It did!  And I was right!  When I arrived mid-morning, it was directly behind the Tower for a shot in the direction I needed.  I had a Plan B in mind, which involved a cup of coffee to kill some time and experimentation with a shot from the other direction, with the Tower reflected in the lens of the glasses instead.  A lot of trial and error with head and camera angles produced this version.

Blackpool Stan - Version

In bright sunlight, the possibilities for reviewing what I’d got via the camera screen were limited.  I probably exposed around 20 images to get the set-up right and another 10 or so to cover different options.  By then the sun had moved around a little and the possibility of shooting my original composition had returned.  (I might add that the whole process was accompanied by a soundtrack of Sixties music over the North Pier’s PA system, as though they knew it was the music of Blackpool Stan’s youth, and subjected to occasional interruptions by inquisitive tourists.)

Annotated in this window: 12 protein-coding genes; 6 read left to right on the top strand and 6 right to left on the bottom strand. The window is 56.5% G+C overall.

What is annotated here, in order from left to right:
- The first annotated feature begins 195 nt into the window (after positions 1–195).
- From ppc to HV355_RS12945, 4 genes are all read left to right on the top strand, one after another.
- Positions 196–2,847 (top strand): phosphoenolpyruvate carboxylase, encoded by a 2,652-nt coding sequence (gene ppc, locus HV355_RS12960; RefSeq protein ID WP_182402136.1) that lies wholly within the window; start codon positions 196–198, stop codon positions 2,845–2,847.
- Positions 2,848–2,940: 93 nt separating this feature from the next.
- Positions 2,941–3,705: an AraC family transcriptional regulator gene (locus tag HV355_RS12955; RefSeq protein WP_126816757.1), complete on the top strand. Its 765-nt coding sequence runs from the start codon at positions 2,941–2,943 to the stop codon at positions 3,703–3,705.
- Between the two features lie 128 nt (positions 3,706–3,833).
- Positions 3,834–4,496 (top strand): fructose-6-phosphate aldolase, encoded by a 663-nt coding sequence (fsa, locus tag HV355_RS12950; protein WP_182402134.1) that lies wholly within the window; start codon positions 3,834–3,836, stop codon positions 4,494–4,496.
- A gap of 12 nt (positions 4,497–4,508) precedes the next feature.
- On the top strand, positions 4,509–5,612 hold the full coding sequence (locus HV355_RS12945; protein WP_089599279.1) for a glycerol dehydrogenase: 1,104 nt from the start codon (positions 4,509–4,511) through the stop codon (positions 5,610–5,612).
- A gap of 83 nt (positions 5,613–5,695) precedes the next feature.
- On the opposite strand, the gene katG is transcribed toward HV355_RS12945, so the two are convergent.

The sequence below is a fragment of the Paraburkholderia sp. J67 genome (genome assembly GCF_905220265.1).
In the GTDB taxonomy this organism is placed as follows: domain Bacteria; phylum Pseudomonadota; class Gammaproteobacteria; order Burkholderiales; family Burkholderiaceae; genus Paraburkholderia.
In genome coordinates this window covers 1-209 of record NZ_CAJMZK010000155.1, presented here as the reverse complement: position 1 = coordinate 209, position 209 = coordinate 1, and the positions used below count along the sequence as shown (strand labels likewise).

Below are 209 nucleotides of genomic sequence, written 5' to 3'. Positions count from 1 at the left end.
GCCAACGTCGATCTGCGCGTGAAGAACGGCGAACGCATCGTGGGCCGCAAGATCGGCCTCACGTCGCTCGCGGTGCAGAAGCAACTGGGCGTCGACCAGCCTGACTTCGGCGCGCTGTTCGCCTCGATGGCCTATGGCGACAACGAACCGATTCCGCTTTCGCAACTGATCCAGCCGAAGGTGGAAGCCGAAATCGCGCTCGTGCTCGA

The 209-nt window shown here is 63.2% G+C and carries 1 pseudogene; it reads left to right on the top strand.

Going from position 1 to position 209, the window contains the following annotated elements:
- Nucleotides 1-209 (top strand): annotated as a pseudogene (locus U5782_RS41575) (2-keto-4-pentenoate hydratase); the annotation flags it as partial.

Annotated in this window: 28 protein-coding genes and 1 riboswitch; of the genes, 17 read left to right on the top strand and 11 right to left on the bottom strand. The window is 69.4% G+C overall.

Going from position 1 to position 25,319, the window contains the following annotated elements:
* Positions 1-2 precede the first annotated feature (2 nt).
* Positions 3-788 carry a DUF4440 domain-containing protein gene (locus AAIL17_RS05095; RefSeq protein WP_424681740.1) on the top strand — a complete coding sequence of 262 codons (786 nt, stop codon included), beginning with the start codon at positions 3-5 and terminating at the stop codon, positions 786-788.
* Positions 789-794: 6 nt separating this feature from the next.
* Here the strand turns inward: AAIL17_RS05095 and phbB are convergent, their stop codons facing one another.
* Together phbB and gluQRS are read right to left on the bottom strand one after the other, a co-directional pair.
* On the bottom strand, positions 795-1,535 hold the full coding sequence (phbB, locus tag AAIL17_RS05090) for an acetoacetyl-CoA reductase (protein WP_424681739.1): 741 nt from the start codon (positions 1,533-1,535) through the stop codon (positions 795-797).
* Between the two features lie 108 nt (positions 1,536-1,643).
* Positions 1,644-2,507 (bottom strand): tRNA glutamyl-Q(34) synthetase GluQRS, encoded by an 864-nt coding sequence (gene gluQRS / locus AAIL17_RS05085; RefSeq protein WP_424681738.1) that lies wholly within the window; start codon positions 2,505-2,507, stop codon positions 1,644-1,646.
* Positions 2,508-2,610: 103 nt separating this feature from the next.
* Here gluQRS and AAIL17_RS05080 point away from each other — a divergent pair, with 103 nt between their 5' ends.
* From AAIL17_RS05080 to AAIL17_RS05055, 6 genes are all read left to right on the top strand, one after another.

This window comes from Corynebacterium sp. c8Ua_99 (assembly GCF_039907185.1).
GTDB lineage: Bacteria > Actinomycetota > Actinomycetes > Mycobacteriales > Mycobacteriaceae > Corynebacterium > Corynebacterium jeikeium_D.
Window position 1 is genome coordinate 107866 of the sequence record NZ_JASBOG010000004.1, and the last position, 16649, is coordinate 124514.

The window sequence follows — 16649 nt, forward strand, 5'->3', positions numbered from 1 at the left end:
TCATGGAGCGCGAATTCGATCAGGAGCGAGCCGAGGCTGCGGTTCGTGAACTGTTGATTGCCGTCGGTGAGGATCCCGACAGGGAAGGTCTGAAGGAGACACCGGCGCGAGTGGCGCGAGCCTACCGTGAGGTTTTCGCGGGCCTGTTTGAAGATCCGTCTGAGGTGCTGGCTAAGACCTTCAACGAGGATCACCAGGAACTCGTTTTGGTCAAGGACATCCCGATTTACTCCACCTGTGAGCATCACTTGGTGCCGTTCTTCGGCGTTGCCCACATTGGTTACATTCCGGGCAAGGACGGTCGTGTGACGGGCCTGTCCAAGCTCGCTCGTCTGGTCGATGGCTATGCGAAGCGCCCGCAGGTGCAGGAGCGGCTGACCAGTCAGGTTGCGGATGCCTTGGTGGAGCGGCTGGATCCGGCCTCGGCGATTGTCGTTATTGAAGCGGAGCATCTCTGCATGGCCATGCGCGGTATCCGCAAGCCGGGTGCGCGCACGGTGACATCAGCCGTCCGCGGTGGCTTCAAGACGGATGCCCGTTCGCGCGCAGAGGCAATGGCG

Switching the set-up around, I then exposed another 20-30 images to get the framing right, to eliminate reflection of the sun onto the lens, and to minimise the reflection of the camera in the lens of the glasses (though that was always going to happen, to a degree).  The whole process on the pier took around one and a half hours and I had about sixty images from which to make final selections.

Back home, a review in Lightroom soon edited the numbers down to a handful where the expression, composition, hair (it was inevitably breezy), reflections etc were acceptable – and I did, at one stage, fear that I might need a return visit to get it right.  The final image, presented at the beginning of this post, has also had a fair bit of work in Photoshop.  There have been separate ‘Curves’ adjustments to various parts of the image to get the balance of the exposures, contrast etc to a more acceptable level; and the ‘Clone’ tool has been used to completely remove the reflections of the camera in each of the lenses of the sunglasses.  One ‘happy accident’ is the juxtaposition of the curve of my thumb with its own reflection and then the curve of my hair as it blew in the breeze.  The potential ‘symbolism’ of the Tower and the raised thumb, with the earring I was aware of before the shoot.